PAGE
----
Howto: Calibrate Monitor Colour

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  • This article will enable you to match and calibrate your monitor’s colour to other colour profiled devices such as printers and projectors.
  • Please see the ‘Summary Overview’ tab below for a high level view of the objectives this ‘howto’ will achieve.

Why might I want to do this?

  • To ensure consistent colour across multiple devices.
  • To ensure printed photo’s look the same as on screen
  • To prevent photo’s from being too dark or too bright
  • To create colour consistency when working with Video
  • To ensure colour is displayed as intended when watching movies on a projector or TV
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To be clear, what does colour calibration do?

Simply put, colour calibration is a way of ensuring consistency of colour (and brightness to a certain extent) across multiple devices. This is absolutely mandatory if you’re working on photo’s professionally, but also is a very nice to have if you have a big projector or fancy TV and enjoy watching movies.

You want to automate this process if you have a public facing web site that you wish to utilise SSL, or if you have many users that will connect to the NAS from the internet. Do note however, that a certificate is not necessary to do the actual encryption of your traffic, however, without a paid certificate, each user will either have to accept a security warning prompt upon initial setup or upon visiting your web site, or alternatively manually add a certificate that you provide in the form of a file. For this reason, it is usually much easier to use a paid certificate authority.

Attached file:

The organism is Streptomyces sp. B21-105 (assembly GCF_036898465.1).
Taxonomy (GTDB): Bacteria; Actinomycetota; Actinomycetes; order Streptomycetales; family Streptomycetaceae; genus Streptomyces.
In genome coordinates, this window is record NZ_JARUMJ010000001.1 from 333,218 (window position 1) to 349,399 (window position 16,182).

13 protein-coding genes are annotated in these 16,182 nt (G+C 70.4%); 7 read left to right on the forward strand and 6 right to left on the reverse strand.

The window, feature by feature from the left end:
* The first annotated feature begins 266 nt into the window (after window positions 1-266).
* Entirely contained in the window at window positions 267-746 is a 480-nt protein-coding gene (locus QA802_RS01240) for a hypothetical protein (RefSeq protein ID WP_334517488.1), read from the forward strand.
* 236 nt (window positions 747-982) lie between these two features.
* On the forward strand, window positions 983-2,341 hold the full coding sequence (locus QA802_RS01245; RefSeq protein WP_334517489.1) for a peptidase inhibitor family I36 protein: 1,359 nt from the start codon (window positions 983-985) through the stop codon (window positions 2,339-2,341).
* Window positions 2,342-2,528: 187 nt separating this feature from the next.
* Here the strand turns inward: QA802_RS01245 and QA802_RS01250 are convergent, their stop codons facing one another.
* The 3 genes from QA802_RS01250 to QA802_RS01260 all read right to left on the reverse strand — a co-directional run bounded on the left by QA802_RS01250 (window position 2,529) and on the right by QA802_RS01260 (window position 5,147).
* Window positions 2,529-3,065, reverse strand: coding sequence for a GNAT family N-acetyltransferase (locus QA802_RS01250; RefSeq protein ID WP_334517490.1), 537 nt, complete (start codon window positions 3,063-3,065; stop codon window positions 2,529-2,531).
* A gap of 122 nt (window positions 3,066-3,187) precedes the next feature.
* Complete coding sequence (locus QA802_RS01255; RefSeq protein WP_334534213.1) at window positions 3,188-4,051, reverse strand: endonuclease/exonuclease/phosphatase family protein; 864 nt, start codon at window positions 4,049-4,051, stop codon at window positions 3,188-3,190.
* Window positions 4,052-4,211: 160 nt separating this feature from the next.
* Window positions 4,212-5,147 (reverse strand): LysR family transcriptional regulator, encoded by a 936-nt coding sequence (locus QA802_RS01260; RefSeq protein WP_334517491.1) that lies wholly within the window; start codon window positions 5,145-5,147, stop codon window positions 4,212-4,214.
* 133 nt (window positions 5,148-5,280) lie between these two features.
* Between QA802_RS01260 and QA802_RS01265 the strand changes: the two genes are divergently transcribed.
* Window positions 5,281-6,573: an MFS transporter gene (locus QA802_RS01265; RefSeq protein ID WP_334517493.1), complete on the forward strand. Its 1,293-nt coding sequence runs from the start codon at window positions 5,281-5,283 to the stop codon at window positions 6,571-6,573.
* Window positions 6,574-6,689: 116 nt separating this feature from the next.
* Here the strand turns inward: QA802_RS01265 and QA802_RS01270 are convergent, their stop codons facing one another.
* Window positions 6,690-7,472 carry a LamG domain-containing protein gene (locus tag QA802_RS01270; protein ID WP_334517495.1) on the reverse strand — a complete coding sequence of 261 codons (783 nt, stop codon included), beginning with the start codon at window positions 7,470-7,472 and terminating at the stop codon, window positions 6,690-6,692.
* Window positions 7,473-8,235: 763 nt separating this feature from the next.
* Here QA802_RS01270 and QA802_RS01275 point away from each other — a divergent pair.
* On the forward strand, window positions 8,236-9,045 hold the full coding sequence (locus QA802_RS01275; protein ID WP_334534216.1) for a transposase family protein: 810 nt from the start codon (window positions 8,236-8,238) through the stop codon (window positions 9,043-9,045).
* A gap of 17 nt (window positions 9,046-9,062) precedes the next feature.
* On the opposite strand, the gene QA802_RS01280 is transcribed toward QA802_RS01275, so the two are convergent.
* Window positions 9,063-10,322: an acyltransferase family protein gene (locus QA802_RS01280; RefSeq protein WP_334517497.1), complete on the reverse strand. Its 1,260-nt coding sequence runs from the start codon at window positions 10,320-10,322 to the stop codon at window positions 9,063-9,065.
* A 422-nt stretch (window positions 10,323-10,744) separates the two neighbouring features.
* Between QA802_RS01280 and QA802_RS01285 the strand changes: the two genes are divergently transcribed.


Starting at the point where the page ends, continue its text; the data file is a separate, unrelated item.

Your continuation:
Colour Calibration Products

There are many colour calibration methods and products out there.  Without a doubt the two main brands are X-Rite and Datacolor.  You’ll note from their product pages that there are many things that need to be calibrated if you want total control over consistent colour.  For this article though, we’re focusing entirely on calibration of the screen.  If you’d like a quick and dirty recommendation for which product to buy, I’d buy either the X-Rite i1 Display Pro or the Spyder 5 Elite.  My preference, is for the X-Rite brand as they seem to do their updates more on the software side (meaning your hardware investment lasts longer) whereas Spyder seem to keep upgrading their hardware meaning your product is outdated quicker.  I actually Own the X-Rite ColorMunki Photo, which is now a very very old unit (over 6 years old), but as a testament to X-Rite and to my amazement, X-Rite continue to update the drivers for each new version of Mac-OS that comes out.

Please note: The above products come with their own software for Windows and Mac OS.  If you’re using Linux (or an unsupported version of Windows or Mac OS), please take a look at DisplayCAL and also check the hardware compatibility list for this software before buying here.

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Software Dependencies

  • ColorMunki, Spyder or DisplaycalGUI
  • Windows, Mac OS or Linux

Hardware Dependencies

  • Compatible Colour Calibration Unit
  • Computer display or equivalent

Tools Required

  • None

Other Dependencies

  • Supported Operating System
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The below lists the high level summary of steps we’re about to take during this howto.

  • Run the calibration application
  • Calibrate your hardware (X-Rite method)
  • Calibrate the colour of your screen)
  • Check the result
  • Save the Colour Profile
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Start the calibration Application

In this case, I’m using X-Rite software as I have a ColorMunki Photo.

Application to calibrate ColorMunki Photo
ColorMunki Photo Calibration Application

On your Mac, go to, Applications in the finder, Open the ColorMunki Photo folder, then open the ColorMunki Photo app.  You  will be presented with a screen similar to the image on the right.

  • Click on the ‘Profile My Display’ Button
  • Click the LCD option on the next screen (assuming that’s what you have)
  • Most people will want to click the ‘Easy’ option, however I normally click the ‘advanced’ option so I can get more control.
  • Leave the White Point at D65 for almost every scenario